A Match Made in Heaven

American Jews, Christian Zionists, and One Man's Exploration

of the Weird and Wonderful Judeo-Evangelical Alliance

by Zev Chafets

HarperCollins, 240 pp., $24.95

Why did Israeli-American journalist Zev Chafets write a book about Jews and evangelicals? Two words: Alan Dershowitz. The Harvard law professor has spent the better part of the last three years crusading for the need to support Israel. He's given lectures and interviews, written books and opinion pieces on the strategic and moral importance of standing with Israel. Now, Dershowitz has a new book coming out titled Blasphemy: How the Religious Right is Hijacking the Declaration of Independence. Rather than advocating once again for the Jewish state, he's chosen a seemingly unrelated topic: Attacking evangelicals and their supposed efforts to "Christianize America."

Except, as Chafets points out in his study of relations between Jewish Zionists and Christian Zionists, Dershowitz's new book is very related. Indeed, Dershowitz perfectly represents the dilemma that Chafets is trying to unlock: Why Jews can't seem to tolerate, let alone embrace, the fastest-growing Christian movement in America, a movement that views support for Israel as central to its mission.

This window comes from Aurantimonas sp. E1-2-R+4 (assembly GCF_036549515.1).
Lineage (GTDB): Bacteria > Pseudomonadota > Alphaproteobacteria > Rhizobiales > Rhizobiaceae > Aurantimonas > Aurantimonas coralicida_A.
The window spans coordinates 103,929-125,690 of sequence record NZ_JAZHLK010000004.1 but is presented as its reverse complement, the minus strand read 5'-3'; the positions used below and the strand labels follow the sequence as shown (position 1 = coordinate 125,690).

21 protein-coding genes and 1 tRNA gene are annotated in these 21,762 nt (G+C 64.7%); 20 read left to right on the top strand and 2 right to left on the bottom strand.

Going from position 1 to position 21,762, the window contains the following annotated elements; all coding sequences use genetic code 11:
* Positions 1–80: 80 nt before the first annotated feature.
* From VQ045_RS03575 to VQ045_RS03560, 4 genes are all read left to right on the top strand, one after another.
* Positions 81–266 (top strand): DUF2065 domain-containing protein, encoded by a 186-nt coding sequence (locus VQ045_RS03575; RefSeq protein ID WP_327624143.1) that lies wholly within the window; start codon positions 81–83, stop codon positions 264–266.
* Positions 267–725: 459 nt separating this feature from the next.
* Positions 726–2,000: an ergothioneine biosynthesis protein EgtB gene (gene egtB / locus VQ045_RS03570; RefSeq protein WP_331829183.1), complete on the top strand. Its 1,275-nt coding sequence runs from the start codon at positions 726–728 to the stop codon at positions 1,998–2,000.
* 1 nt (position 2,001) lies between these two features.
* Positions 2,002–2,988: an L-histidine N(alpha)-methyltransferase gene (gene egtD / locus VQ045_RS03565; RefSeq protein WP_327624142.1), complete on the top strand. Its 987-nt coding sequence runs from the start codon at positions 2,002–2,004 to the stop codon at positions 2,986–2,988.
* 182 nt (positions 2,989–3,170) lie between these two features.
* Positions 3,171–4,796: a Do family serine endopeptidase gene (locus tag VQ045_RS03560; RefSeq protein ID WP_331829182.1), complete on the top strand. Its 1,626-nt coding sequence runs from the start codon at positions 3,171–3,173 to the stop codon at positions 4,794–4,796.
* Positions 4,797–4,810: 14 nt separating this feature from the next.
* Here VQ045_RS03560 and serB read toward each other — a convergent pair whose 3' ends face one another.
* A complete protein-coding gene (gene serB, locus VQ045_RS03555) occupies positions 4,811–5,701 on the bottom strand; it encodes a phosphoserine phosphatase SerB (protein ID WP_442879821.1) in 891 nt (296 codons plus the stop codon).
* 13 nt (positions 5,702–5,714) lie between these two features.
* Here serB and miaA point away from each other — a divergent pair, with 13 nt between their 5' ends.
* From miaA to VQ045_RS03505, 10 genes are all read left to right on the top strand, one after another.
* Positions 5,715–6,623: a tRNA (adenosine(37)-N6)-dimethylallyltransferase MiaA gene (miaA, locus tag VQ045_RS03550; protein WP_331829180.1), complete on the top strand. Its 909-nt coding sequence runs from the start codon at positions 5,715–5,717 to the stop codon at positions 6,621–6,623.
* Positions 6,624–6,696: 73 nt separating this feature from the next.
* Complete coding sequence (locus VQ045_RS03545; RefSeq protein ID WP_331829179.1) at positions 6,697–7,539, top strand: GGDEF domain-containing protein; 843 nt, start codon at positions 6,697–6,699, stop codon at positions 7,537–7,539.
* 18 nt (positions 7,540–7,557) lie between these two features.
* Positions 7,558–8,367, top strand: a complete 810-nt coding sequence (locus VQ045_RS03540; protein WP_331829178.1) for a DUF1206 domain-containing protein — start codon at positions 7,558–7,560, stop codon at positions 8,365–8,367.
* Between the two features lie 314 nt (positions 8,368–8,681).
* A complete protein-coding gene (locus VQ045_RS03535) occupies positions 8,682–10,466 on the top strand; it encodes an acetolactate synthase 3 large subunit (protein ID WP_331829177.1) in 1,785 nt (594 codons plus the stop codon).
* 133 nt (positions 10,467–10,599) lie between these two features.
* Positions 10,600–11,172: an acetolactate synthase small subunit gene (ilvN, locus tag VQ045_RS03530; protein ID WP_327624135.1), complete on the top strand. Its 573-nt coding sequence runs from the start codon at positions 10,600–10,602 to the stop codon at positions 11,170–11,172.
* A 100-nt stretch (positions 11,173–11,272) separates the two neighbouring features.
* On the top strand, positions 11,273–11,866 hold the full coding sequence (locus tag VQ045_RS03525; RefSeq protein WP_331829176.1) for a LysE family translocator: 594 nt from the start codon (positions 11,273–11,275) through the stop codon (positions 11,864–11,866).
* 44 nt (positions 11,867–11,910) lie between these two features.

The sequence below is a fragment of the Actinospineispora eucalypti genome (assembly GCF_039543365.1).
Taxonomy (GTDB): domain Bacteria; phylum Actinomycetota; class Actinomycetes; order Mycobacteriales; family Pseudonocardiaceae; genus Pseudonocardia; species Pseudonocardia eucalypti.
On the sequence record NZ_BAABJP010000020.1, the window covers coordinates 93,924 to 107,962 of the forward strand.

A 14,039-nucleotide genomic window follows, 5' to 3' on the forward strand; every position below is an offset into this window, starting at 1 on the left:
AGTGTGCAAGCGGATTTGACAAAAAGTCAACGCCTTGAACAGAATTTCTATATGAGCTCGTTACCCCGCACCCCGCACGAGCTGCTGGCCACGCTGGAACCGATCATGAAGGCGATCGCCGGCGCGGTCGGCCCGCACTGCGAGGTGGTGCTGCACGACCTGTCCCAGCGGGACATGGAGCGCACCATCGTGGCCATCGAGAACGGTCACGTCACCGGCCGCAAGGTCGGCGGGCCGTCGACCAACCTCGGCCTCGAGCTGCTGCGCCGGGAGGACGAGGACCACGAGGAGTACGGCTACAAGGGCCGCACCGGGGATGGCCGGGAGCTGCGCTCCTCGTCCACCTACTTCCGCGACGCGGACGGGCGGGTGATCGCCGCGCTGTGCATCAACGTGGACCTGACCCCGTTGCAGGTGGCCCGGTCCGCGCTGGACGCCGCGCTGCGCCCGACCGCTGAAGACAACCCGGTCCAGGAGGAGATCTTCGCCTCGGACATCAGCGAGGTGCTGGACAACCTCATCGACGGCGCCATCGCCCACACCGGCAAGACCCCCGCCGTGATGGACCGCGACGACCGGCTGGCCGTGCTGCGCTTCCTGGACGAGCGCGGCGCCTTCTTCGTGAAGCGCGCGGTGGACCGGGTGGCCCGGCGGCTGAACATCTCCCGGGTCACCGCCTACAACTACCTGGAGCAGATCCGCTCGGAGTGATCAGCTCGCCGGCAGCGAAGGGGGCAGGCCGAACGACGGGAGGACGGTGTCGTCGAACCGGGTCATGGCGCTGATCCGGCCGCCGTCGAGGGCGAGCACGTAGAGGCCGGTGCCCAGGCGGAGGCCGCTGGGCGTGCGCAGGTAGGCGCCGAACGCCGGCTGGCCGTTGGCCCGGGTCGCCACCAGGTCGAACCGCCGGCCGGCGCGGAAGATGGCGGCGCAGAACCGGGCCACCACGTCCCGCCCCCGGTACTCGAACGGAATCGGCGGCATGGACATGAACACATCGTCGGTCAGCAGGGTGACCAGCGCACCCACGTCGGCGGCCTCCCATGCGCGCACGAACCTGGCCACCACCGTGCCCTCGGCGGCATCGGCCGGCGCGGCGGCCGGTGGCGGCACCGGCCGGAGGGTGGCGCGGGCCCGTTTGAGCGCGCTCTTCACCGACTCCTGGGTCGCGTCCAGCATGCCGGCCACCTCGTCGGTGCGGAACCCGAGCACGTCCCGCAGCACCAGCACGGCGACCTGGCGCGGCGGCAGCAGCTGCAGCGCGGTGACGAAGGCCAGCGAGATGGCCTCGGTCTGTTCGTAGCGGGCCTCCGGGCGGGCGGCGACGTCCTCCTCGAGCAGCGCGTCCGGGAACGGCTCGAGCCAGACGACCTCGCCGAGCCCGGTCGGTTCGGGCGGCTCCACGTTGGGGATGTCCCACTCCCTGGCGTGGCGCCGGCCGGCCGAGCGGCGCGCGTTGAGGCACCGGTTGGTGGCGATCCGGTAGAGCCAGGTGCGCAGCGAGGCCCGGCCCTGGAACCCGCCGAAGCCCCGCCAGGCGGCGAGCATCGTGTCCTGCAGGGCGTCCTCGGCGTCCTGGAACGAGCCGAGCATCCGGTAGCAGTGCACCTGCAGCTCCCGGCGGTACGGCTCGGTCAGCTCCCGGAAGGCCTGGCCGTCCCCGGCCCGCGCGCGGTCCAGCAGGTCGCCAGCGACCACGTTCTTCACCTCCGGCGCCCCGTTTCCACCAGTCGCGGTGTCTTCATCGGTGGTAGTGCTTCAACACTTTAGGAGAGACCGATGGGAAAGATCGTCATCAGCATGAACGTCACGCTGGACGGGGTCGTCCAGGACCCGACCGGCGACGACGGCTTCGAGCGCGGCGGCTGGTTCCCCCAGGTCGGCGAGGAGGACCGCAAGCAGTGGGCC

Chafets is not a great polemicist; he's a terrific journalist. He's at his best when he's telling human stories, giving readers a real sense of people and places. He spent years in Israel, working as head of the government press office, writing books and helping to found The Jerusalem Report. In Israel, he was a moderate Liberal, supporting the idea of land for peace with the Palestinians while remaining ever mindful of Israel's security needs. When he moved back to the United States, Chafets discovered that, especially after 9/11, he was out of sync with the mainstream of American Jewry. He voted for George W. Bush, agrees with the aims of the war on terror, and got curious about the vocal and passionate Christian voices he heard speaking out in support of Israel.

Just how out of sync was he? One Jewish guest at a birthday party told Chafets that "A Jew who voted for Bush is a Jew for Jesus." A Match Made in Heaven is his effort to get to know Christian Zionists, understand why they are so supportive of Israel, and educate American Jews that they should reconsider their negative attitude. "Evangelical Christians," Chafets writes, "are, in an unprecedented way, extending a hand of friendship and wartime alliance to Jews; and the ancient tribal instinct to slap that hand away is a dangerous one."

The part of the book devoted to "discovering" evangelicals is more light-hearted. Here is Chafets with Jerry Falwell at Liberty University; join Chafets touring Israel with a colorful cast of evangelical pilgrims; watch as Chafets handily rebuffs the conversion efforts of a Baptist church secretary on the phone from Pontiac, Michigan. He writes about evangelicals with genuine interest and curiosity, but also skepticism. He is forever asking his interviewees whether they think he's going to hell or whether they want to convert him. One subject finally turns the tables, demanding of Chafets--and Jews generally--"why not judge us by our fruits?" It's a legitimate question that gets a halfhearted response.